Surprising no one, Leon Wieseltier doesn’t like the deal with Iran:
This agreement was designed to prevent Iran from acquiring nuclear weapons. If it does not prevent Iran from acquiring nuclear weapons—and it seems uncontroversial to suggest that it does not guarantee such an outcome [bold mine-DL]—then it does not solve the problem that it was designed to solve. And if it does not solve the problem that it was designed to solve, then it is itself not an alternative, is it?
As objections to this deal go, this must be one of the most fatuous that a critic has made so far. James Fallows noted in response to this that there is no agreement that can provide absolute guarantees about this. Indeed, that is the point of having verification measures so that there is a way to confirm that the restrictions that Iran has accepted are being followed. It is in the nature of any negotiated settlement that an agreement holds so long as all parties continue to see compliance as being more to their advantage, so it is always possible that the agreement could fail in its purpose if one or more of the parties decides not to abide by its terms. That is obvious enough, but it is a completely useless criticism to make.
The deal with Iran makes it much more difficult for Iran to acquire the ability to build nuclear weapons, and it makes it much easier for the major powers to learn of it if they try to evade the limits that the deal requires. These are extraordinary restrictions that go beyond what the NPT already requires of Iran, and assuming that these restrictions are not grossly violated they will succeed in keeping Iran from acquiring a nuclear weapon for at least fifteen years and probably much longer than that. It doesn’t mean that that the deal has only delayed Iran’s inevitable possession of nuclear weapons. It has made sure that the unlikely development of an Iranian bomb is now much more unlikely than it was just two years ago. There are no guarantees, but there is now a greatly reduced chance of this outcome than there was before the negotiations started.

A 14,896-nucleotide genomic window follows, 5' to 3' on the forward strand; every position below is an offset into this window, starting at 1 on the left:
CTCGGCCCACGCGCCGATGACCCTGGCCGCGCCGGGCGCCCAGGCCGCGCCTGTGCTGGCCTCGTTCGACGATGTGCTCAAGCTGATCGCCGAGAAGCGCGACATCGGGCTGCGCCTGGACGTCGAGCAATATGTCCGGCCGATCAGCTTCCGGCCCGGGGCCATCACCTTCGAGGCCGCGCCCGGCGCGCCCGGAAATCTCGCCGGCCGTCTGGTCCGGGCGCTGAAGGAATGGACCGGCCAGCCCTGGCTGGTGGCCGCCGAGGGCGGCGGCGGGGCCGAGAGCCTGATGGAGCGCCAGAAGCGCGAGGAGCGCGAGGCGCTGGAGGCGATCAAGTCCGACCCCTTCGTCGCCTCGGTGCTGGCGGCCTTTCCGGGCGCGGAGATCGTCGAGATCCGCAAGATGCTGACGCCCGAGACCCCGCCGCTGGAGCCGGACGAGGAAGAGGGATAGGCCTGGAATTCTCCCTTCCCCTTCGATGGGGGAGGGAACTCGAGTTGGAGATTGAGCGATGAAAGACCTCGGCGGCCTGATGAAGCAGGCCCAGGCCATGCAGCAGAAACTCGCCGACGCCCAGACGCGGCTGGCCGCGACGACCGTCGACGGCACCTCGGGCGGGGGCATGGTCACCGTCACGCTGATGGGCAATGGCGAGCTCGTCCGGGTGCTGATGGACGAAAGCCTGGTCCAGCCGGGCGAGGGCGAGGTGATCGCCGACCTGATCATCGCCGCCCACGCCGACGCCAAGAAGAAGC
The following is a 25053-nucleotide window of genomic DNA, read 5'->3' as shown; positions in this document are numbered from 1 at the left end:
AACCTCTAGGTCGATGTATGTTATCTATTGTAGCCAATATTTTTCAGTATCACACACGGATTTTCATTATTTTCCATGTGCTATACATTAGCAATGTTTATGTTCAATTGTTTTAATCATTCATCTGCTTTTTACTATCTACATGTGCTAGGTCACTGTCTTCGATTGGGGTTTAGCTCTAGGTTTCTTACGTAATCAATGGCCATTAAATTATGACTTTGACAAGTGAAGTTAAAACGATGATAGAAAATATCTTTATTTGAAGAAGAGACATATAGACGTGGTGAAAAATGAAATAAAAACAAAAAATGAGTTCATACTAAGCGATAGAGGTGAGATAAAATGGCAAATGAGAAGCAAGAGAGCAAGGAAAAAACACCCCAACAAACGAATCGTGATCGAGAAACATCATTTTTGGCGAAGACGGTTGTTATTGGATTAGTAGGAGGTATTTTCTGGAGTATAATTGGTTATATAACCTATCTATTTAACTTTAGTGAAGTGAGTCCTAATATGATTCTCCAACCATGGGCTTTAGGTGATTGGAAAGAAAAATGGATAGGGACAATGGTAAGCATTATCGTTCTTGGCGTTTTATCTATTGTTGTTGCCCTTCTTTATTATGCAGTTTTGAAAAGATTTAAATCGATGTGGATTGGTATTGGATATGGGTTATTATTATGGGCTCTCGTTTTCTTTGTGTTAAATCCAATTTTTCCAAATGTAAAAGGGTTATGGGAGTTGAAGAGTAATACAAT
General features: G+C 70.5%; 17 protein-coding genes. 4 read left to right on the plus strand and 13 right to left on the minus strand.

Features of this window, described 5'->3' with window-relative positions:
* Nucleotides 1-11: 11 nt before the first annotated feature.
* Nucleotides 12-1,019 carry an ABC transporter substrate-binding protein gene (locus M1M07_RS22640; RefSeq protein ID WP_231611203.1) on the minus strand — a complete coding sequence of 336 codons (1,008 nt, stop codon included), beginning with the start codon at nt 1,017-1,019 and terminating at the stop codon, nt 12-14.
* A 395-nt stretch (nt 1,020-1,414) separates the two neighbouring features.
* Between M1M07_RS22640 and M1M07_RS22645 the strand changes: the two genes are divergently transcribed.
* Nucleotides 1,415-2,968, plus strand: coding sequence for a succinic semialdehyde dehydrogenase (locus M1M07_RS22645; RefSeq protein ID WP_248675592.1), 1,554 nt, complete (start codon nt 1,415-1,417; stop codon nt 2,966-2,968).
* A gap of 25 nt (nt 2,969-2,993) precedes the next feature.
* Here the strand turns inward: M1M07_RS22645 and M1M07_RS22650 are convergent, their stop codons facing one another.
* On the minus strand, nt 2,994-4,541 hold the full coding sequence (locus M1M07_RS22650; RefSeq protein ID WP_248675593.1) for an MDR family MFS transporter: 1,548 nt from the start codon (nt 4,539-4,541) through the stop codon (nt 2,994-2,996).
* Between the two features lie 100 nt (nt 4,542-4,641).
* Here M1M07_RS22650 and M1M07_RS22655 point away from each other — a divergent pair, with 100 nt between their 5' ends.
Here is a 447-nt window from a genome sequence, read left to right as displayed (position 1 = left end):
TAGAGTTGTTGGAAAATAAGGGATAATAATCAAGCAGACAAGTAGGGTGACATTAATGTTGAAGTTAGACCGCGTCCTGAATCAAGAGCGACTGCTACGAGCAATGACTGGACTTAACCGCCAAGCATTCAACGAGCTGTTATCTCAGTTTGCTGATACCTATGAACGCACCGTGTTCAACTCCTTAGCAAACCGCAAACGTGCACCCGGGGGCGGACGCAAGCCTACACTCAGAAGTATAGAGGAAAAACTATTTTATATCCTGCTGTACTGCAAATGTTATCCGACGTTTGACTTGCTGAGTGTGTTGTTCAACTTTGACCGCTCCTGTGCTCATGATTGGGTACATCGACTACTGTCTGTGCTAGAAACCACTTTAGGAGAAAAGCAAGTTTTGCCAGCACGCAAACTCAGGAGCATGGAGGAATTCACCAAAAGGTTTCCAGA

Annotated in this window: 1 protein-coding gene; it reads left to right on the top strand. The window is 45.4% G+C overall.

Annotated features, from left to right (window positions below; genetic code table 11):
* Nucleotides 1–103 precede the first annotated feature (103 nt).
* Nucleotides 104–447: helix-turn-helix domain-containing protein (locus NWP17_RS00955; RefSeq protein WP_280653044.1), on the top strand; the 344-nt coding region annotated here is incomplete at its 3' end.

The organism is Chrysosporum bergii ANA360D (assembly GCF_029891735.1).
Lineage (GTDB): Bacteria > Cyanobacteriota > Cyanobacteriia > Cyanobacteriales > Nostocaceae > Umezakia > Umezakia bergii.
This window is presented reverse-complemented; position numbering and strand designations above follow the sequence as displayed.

The core of Wieseltier’s objection is the same fantasy that Iran hawks have been pushing for years, namely the elimination of Iran’s nuclear program in its entirety. He laments that the deal is only “a deferral and a delay,” but that is far more than failed hard-line policies have managed to achieve in more than a decade. The new restrictions are as much as the P5+1 were ever likely to get through negotiations, and it is worth emphasizing that critics of diplomacy with Iran were against making the minimal concessions needed to secure even these restrictions. The hawks insist on an impossible goal and then condemn the significant progress that was achieved through compromise. They do this because they are allergic to making deals with this regime, or because they loathe diplomacy and the compromise it requires, or because they would rather keep the nuclear issue alive to stoke tensions with Iran.
Hawks often like to portray Iran as “hell-bent” on acquiring nuclear weapons, and they have been convinced for decades that Iran is just a year or two away from building them, and yet Iran has not done so in all this time. It seems likely that future Iranian governments would want to refrain from crossing that line once the deal’s provisions expire. They will probably calculate that crossing that line will still be too costly. Critics of the deal also assume that the Iranian leadership decades from now will be eager to make their country an international pariah again after enjoying years of improved trade and better relations with other countries, but they would have strong incentives not to cause a dispute on this issue. Provided that the U.S. and its allies and clients don’t give Iran’s governments new incentives to pursue their own deterrent, the problem can continue to be successfully managed.